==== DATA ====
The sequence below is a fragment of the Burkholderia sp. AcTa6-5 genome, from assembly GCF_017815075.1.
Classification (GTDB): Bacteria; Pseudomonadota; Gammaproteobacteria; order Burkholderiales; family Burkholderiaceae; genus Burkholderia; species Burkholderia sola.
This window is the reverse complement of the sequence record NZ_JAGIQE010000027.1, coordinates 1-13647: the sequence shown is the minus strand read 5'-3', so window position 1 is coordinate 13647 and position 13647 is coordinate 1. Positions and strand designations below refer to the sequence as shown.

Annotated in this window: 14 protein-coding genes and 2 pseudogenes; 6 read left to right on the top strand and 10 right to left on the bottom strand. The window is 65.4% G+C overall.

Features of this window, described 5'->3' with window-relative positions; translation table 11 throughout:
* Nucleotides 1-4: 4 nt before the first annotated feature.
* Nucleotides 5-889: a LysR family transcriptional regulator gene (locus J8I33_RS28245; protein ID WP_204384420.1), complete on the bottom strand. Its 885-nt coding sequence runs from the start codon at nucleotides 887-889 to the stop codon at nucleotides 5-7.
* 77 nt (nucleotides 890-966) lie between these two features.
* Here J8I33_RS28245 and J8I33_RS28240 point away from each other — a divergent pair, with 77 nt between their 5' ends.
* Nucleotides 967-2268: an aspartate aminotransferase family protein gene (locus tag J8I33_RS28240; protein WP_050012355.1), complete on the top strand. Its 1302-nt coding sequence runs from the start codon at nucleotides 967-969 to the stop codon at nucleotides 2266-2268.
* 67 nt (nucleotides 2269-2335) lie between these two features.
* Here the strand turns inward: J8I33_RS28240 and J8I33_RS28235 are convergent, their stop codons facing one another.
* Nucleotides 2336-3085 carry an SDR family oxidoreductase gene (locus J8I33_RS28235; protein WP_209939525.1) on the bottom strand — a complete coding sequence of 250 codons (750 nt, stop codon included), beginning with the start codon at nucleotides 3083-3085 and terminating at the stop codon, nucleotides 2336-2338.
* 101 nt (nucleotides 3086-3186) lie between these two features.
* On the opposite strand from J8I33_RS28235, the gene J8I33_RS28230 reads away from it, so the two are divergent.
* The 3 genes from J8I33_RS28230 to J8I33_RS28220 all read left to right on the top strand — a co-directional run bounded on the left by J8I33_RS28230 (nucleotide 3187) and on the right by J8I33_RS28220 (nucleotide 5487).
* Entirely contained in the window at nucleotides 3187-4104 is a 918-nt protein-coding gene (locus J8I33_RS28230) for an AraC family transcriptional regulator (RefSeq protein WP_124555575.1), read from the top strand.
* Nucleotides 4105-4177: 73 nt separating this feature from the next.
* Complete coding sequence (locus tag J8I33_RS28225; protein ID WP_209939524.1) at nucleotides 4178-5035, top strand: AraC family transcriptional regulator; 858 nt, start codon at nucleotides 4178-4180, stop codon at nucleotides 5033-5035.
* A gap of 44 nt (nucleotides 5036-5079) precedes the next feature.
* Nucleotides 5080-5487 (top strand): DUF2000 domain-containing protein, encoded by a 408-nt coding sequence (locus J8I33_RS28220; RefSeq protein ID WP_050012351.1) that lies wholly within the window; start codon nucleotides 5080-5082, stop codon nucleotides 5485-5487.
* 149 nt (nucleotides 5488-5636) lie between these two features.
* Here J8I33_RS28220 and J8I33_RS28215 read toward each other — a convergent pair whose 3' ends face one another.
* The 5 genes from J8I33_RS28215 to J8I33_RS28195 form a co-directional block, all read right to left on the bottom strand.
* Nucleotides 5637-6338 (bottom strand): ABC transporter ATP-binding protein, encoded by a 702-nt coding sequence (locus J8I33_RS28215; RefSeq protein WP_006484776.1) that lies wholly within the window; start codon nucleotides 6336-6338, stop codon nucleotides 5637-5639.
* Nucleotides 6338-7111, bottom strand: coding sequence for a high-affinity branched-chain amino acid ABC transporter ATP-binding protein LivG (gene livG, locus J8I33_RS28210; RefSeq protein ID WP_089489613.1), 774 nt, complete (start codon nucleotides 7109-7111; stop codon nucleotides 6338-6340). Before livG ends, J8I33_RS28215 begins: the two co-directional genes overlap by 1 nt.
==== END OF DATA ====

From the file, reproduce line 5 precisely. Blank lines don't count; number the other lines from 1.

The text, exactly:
Features of this window, described 5'->3' with window-relative positions; translation table 11 throughout: